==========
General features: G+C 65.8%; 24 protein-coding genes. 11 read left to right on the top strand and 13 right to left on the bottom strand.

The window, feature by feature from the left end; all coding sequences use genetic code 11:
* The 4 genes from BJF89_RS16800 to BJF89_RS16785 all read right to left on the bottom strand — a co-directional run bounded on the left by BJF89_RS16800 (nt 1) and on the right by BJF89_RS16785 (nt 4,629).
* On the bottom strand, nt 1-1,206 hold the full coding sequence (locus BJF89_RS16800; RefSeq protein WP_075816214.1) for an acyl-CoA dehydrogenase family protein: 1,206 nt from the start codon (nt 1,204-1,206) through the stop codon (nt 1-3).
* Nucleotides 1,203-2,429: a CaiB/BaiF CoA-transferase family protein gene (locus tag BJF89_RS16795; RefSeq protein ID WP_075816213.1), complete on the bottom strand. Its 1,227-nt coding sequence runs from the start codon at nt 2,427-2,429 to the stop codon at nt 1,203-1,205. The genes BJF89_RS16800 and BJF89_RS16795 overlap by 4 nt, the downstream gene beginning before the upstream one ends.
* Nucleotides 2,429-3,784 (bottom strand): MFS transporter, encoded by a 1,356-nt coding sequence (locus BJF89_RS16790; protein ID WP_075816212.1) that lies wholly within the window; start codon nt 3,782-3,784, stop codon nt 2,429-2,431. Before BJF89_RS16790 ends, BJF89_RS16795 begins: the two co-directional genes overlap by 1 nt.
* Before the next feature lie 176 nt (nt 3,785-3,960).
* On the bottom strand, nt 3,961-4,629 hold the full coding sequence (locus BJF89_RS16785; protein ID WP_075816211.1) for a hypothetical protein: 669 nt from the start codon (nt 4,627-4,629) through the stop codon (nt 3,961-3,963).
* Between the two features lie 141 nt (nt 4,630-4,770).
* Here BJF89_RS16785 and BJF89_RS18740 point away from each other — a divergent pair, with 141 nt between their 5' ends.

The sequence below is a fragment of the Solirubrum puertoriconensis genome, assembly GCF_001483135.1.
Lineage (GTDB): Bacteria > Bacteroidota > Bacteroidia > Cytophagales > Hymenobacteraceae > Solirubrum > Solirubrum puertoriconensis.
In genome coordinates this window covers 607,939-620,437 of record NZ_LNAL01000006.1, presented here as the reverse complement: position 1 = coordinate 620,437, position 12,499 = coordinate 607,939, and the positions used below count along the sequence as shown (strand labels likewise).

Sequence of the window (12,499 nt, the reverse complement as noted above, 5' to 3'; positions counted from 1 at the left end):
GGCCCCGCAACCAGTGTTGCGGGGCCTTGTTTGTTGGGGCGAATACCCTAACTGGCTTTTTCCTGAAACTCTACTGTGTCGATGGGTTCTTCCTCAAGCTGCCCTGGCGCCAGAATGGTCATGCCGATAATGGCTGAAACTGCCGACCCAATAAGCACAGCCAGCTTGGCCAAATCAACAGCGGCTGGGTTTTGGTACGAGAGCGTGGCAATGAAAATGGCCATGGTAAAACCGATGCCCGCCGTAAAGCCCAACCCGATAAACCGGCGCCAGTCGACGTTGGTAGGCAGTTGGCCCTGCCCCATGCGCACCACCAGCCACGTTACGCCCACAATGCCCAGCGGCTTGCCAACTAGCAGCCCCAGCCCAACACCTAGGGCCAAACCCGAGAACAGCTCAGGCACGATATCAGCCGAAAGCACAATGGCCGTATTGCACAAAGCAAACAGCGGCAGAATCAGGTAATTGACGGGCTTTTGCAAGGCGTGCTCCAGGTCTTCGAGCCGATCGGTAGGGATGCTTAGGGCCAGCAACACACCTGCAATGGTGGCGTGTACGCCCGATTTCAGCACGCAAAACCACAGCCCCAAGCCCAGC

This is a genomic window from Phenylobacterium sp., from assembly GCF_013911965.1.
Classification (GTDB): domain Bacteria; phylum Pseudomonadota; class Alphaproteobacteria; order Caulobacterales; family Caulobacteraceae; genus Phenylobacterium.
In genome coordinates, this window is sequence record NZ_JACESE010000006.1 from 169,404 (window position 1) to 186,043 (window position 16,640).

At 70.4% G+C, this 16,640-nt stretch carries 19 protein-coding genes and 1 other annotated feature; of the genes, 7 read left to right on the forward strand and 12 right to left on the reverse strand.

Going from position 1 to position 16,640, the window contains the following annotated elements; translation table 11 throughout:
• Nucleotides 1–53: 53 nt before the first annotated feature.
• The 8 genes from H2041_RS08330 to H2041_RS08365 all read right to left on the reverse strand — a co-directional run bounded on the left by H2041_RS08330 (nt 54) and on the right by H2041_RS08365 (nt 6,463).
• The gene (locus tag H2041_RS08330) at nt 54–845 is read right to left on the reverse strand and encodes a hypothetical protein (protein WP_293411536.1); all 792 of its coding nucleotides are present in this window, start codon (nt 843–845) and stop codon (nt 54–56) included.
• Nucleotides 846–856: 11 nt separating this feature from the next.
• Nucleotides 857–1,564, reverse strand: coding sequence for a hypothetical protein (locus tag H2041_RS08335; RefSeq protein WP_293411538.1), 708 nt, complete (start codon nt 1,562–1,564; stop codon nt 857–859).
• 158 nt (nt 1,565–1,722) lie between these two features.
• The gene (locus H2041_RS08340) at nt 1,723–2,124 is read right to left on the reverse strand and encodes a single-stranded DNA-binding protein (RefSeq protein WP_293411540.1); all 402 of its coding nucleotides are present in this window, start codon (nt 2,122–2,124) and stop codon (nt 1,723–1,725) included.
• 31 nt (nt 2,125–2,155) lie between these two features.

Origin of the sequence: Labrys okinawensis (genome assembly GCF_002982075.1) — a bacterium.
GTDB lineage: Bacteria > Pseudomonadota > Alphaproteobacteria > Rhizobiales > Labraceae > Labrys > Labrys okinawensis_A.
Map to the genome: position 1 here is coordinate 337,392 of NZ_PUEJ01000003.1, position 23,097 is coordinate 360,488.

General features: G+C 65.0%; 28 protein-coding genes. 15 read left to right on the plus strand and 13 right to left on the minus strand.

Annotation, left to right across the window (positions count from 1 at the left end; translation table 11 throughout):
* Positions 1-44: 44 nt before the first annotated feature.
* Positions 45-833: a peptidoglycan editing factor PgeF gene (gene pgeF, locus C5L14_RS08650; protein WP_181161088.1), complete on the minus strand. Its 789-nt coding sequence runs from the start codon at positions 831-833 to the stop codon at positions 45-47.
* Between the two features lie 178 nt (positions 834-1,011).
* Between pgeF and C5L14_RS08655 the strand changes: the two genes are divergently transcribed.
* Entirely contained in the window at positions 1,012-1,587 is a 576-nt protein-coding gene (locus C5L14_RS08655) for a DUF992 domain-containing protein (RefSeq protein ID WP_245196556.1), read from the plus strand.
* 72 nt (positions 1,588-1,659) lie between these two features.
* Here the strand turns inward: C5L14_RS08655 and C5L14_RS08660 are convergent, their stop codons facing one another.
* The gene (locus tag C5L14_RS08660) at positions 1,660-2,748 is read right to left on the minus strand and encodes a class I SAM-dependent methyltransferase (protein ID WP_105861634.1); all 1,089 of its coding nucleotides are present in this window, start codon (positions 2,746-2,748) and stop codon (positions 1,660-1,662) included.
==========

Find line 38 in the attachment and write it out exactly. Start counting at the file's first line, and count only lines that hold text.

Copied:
* Entirely contained in the window at positions 1,012-1,587 is a 576-nt protein-coding gene (locus C5L14_RS08655) for a DUF992 domain-containing protein (RefSeq protein ID WP_245196556.1), read from the plus strand.